(part 2 )
If habits start as choices that we made at one time, it stands to reason that at some point in time it becomes a habitual behavior. We just continued with the behavior and or thought pattern without really thinking about it and it becomes habitual. If we take this premise and realize it was learned in the first place therefore it can be unlearned.
Ex: You notice you heart is beating a little fast, that starts the chain reaction – you begin to have fear of a catastrophic health problem – that thought creates an adrenaline rush and you end up in panic attack. However, you are not really in any physical danger. The pulse does change it is supposed to change for many reasons we read the blog about your pulse. This repetitive worry that initiates with any time you start to worry about your pulse creates a habit. This is an emotional roller-coaster, and your rehearsed response, or habit sets off your – reaction/ behavior. This in turn that will set off an adrenaline surge or multiple surges.
This is why you need to break that habit and replace it with one that promotes your health and well being.
We had talked about the role of repetition had in creating the response in the first place. It is l logical to assume that the longer and more frequent we have had a bad habit unlearning can take a bit of time but if we do it with our conscious mind you have the upper hand. Over the next few blog posts we will share some ways to speed up the process of riding yourself of detrimental emotional and behavioral habits. We have already laid some groundwork. Check out the steps to freedom tab. I like to think of it as having a toolbox full of the knowledge to become free form mental torment.
It is not only those with panic and anxiety that can benefit from an understanding of these concepts but those with various mental torment, depression and some addictions as well any emotion you give credence to and keep in the forefront of your mind will actually establish an emotional habit that in turn will manifest itself as a behavior.
Therefore it is important that you not only look at your negative behavioral habits but your negative emotional or mental habits as well. We are not going to get into the science of how this works as in the basal ganglia and the prefrontal cortex. Just suffice to say, as a behavior is repeated such as in the fear in health anxiety whatever the source, your brain recognizes our response it goes into the instant replay loop. So even though you may consciously be aware that it will end badly, your brain no longer retains this important bit of information. Science Daily covers this in some detail and introduces the concept of having a cue to change habits. I will mention that having a specific cue to help you replace old habits is crucial to quickly they can be replaced. We will discuss this in another post.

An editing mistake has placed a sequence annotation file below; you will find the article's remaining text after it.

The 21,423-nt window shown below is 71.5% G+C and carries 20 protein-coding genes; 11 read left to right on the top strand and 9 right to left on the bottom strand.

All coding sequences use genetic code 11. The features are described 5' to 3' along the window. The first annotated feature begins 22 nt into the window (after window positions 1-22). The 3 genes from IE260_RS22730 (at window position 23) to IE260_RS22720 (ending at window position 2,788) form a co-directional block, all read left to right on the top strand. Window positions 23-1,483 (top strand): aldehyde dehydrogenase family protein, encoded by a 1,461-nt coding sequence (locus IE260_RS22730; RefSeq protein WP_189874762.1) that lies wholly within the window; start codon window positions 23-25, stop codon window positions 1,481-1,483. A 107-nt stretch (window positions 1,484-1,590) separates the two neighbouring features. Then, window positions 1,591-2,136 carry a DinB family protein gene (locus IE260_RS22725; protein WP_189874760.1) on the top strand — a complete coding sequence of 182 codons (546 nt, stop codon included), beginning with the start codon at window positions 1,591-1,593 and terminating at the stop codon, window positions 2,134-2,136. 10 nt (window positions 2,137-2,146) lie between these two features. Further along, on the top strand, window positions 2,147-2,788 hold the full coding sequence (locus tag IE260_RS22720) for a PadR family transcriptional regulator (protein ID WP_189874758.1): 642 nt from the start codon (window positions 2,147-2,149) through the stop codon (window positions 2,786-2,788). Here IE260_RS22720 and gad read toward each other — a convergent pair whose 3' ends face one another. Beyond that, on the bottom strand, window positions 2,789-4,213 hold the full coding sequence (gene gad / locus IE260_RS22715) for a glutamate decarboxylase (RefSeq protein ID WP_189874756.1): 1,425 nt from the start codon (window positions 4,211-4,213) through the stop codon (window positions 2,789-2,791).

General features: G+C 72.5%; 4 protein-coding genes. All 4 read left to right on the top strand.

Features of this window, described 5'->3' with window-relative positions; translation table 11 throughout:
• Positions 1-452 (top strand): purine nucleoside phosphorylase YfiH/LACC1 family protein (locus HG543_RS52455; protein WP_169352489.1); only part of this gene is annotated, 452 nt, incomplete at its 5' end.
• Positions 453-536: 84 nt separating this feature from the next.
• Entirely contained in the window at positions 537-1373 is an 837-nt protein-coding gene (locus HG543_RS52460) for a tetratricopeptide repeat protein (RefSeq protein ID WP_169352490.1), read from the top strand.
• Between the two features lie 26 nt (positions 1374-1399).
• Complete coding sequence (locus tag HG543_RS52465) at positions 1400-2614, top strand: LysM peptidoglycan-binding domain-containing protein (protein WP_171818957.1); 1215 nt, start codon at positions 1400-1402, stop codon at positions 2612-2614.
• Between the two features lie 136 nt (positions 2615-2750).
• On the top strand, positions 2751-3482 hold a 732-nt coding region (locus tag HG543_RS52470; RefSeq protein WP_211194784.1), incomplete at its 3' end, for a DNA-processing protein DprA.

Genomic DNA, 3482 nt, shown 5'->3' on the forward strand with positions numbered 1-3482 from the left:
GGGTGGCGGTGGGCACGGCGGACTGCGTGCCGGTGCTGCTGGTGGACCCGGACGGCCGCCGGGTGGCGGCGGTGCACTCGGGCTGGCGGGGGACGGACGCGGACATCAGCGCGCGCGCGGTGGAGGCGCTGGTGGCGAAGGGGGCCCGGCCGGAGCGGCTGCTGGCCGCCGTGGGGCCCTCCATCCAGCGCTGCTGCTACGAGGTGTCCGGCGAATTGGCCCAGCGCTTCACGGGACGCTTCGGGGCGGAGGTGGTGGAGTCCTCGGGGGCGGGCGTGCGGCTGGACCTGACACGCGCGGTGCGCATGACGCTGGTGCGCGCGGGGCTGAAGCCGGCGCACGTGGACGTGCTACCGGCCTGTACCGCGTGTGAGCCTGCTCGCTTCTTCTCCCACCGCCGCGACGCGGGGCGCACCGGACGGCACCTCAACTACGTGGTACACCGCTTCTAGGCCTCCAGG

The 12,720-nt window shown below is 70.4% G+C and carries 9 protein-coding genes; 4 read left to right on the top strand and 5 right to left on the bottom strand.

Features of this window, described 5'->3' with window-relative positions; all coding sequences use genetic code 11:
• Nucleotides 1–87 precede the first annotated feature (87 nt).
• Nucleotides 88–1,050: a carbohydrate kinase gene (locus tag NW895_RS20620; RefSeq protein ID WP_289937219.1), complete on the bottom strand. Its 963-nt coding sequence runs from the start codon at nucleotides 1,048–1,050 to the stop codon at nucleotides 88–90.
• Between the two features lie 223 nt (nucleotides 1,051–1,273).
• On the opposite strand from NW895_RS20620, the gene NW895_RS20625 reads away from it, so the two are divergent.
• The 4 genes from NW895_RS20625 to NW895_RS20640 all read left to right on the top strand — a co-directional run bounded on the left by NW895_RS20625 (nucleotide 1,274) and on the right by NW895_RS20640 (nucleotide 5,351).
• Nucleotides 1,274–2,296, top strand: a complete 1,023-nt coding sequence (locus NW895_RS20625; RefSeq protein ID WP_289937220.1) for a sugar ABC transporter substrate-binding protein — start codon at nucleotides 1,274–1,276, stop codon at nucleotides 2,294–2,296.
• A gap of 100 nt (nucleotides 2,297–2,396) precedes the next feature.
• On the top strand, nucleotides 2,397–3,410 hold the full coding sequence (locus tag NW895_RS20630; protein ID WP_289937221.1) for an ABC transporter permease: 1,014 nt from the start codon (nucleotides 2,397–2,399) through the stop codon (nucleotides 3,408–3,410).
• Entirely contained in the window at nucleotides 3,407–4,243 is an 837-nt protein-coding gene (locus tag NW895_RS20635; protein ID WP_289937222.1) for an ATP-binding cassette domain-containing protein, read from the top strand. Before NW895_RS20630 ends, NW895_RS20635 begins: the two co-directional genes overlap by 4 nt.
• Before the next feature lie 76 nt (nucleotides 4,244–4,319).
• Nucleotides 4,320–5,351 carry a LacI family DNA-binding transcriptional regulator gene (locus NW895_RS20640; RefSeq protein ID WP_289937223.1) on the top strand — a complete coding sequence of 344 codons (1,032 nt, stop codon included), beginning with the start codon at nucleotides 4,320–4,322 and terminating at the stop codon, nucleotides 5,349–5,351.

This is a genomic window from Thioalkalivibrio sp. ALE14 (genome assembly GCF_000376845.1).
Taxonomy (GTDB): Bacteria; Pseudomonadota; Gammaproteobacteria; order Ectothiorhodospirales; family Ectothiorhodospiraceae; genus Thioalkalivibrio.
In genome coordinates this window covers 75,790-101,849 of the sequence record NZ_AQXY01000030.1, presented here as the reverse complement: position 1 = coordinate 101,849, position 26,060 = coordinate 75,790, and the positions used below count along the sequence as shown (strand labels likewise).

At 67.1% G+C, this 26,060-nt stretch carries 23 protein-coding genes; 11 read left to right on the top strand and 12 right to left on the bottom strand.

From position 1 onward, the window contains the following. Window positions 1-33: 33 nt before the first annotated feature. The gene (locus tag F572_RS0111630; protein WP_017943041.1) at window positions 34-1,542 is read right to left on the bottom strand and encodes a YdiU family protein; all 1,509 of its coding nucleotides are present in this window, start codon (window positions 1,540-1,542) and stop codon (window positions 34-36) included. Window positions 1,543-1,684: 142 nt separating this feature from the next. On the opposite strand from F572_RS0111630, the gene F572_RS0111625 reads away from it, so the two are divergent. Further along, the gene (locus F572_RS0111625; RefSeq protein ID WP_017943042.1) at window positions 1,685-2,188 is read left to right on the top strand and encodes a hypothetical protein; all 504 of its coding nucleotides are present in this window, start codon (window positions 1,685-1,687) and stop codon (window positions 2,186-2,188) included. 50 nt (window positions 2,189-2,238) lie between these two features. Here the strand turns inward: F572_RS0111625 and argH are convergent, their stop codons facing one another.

Since habits make up about 40 % of our daily habits when you struggle with anxiety disorders these concepts are important to understand. We learn our initial responses through associative learning. Through repetition that will become your habitual response.
Associative learning is a form of conditioning, a theory that states behavior can be modified or learned based on a stimulus and a response. … Much like conditioning, associative memory can be called upon based on the relationship between two stimuli.
Habitual Learning is a result of repetition. Repeating something many times creates habits.
NOW On to the Role of the IMAGINATION!
This topic could be a book in itself. Let me give you just the basics.
We grow up pretending to be this or do that. The role of imagination in child development is well documented. There re many good resources out there. Let’s find out how we can apply our imagination in combating anxiety.
I am going to really simplify this.
This is a basic concept of any networking group training. You dream of the big house, the fancy car, dream of success, You post photos, of what you want on the frig on the bathroom mirror – why because it changes the way you think and approach problems You become an over comer.
A favorite book of mine is Psycho–Cybernetics by Maxwell Maltz. I was impressed by the story of a group of high school students that were divided into 3 groups. None of the students played basketball. For a specific period of time one group did nothing. One group practiced every night making baskets, the third group, were instructed to use their imagination to visualize making baskets. Anyway, the group that did nothing still could not make baskets. However, the group that imagined making the baskets improved just as if they had practiced.
You see it has been proven and widely accepted that when the imagination is used effectively and with enough repetition, the body loses the ability to discern whether the action took place or was just perceived in the imagination.
Here is an article from medical News today that explains:
Replacing old anxiety habits takes a little work but is well worth the effort.
This is an important concept for you to understand if you want to become free. Part 3 will cover.
- What is a cue when it comes to derailing existing negative habits?
- How to reward your successes!
- How to use your own voice speaking out loud as a cue to replace old habits.